• Some dyslexic learners find mind-mapping techniques helpful in organising and learning information.

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Teaching Style.

  • Teach one thing at a time in bite size chunks.
  • Be prepared to demonstrate and give examples.
  • Allow time for over-learning – practice, practice, practice.
  • Be prepared to work to the learner’s learning and working style: it might be different from yours!
  • Make your training as multi-sensory as possible and be creative. If a learner just can’t retain a point use humour, put it into a funny or ridiculous story. Or get them to associate a smell or taste with the action; you can do this by asking them what their favourite smell or taste is and get them to close their eyes and imagine doing the task whilst smelling or tasting their favourite thing: this really works.
  • For kinaesthetic learners give them something to hold in their hands whilst listening to instruction: this will improve their listening skills.
  • Get learners to visualise doing the task or demonstrate it to them; then get them to say what they are doing whilst doing it. This gives the memory more to latch on to, to embed learning.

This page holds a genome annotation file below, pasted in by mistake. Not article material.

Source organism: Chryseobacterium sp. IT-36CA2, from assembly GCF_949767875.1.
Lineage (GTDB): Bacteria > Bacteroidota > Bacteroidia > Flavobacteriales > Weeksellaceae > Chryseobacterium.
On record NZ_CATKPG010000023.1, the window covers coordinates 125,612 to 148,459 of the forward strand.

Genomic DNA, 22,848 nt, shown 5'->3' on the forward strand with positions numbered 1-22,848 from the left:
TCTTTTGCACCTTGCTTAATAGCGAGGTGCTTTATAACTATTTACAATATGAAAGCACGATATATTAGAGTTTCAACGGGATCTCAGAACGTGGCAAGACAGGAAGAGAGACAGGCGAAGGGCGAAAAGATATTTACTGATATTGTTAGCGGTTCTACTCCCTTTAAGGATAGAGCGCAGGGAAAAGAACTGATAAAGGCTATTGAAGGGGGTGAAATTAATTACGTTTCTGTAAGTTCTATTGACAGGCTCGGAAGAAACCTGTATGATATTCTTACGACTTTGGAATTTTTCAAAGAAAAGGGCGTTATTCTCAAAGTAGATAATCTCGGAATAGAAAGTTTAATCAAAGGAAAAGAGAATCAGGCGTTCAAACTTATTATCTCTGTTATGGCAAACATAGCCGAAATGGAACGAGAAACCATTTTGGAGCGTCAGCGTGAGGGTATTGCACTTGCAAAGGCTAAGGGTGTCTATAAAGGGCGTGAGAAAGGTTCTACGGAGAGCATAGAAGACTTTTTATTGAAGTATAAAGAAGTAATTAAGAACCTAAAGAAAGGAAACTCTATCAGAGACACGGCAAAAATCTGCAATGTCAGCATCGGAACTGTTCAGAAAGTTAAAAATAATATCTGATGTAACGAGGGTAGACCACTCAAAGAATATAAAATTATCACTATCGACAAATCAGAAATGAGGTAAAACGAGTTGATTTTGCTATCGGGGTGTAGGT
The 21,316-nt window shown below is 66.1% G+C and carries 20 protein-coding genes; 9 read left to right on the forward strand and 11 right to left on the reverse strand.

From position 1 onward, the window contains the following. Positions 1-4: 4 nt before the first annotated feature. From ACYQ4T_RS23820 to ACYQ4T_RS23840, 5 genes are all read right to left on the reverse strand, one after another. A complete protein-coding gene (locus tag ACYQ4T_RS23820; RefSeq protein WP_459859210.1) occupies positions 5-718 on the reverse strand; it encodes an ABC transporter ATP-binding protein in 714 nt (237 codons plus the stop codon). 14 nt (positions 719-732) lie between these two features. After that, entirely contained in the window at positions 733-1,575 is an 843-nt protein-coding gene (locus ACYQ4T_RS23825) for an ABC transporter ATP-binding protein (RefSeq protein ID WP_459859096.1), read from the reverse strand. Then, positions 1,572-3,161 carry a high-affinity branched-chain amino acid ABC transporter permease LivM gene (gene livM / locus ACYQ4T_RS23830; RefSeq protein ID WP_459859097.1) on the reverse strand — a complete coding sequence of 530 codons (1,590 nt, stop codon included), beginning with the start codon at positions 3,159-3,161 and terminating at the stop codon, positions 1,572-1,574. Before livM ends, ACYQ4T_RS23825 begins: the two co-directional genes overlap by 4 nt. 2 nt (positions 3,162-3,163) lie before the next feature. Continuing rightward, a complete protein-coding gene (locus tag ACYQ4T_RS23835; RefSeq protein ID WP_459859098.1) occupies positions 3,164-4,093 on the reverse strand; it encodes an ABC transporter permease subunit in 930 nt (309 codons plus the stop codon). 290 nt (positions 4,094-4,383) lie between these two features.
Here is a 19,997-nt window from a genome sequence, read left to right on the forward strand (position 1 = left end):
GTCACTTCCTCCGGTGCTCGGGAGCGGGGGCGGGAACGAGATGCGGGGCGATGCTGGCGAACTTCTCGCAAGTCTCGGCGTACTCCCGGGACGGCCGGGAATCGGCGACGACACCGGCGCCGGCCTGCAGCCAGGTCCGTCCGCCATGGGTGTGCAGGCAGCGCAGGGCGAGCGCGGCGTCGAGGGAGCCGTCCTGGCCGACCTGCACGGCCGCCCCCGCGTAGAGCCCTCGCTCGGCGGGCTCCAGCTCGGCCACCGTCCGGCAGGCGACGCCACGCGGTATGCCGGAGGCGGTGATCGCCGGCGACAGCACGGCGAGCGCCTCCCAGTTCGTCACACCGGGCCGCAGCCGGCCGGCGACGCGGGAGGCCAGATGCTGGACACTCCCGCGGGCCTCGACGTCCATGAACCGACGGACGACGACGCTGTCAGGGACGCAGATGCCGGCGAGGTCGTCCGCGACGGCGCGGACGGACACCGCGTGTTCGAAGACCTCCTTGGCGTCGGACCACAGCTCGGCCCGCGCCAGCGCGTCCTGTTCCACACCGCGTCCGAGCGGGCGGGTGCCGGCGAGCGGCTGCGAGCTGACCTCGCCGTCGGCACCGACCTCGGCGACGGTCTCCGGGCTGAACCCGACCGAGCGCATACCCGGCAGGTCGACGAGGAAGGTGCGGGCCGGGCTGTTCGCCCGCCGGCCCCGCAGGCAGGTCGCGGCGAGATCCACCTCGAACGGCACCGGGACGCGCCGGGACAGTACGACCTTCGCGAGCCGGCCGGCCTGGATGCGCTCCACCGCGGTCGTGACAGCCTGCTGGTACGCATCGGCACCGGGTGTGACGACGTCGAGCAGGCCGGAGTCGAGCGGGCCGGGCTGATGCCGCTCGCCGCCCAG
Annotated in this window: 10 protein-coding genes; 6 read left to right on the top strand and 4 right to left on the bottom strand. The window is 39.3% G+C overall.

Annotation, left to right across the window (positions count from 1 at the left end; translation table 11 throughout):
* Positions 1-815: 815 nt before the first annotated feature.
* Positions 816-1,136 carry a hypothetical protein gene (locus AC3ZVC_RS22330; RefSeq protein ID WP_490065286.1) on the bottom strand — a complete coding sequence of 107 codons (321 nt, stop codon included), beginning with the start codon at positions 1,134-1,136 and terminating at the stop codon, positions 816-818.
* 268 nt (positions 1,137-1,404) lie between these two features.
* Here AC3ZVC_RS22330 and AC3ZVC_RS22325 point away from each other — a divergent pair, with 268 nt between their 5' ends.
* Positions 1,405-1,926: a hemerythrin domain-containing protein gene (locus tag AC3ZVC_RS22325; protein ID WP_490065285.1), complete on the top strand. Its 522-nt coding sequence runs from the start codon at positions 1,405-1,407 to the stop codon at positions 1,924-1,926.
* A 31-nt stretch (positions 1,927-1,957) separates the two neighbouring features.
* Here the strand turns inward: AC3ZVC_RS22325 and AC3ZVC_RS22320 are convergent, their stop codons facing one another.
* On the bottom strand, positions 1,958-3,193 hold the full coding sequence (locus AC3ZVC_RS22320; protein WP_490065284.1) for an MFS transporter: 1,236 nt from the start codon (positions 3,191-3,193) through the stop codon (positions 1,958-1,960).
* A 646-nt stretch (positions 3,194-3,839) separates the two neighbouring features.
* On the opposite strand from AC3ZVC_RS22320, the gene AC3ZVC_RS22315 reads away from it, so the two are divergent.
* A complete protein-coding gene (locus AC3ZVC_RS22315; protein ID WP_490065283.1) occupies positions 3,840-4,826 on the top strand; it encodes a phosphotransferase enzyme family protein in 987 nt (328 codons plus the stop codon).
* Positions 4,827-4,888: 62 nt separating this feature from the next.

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Reasonable Adjustments.

  • If something is to be read out aloud, ask for volunteers. Never pick someone at random; they may be dyslexic and be mortified by their lack of fluency in reading aloud. Similar allowances should be made for writing things on flipcharts, recording information for teamwork activities or making presentations.
  • Explanations may need to be expressed in more than one way if someone appears to have trouble grasping the point.
  • Watch out for slower processing speeds, difficulties with verbal fluency and word recall. Be patient. Give the learner time to respond.
  • Never belittle a learner for poor spelling, poor memory or slow processing speed.
  • Avoid using acronyms, metaphors, complex language or phrases open to misinterpretation.

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  • Make sure that the learner uses the same note book for all the notes they take down themselves. Encourage them to use Post-it tabs to index learning points, making it easy to find at a later date.
  • Create breaks during the learning process to help with concentration levels.
  • Give a summary at the end of each learning point and an overview of the next session following the break.

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Positive Reinforcement and Feedback

Work with the learner as an equal: dyslexic individuals are very sensitive to authority figures and this can impede learning or they may have a ‘learned helplessness’ attitude as a ‘left-over’ emotion from their previous learning experiences at school.
Discuss with the learner what they think they have done well and what they think they have not done so well. Identifying what they have done well and what strategies they used can give them and you clues as to how to improve the parts that didn’t go so well.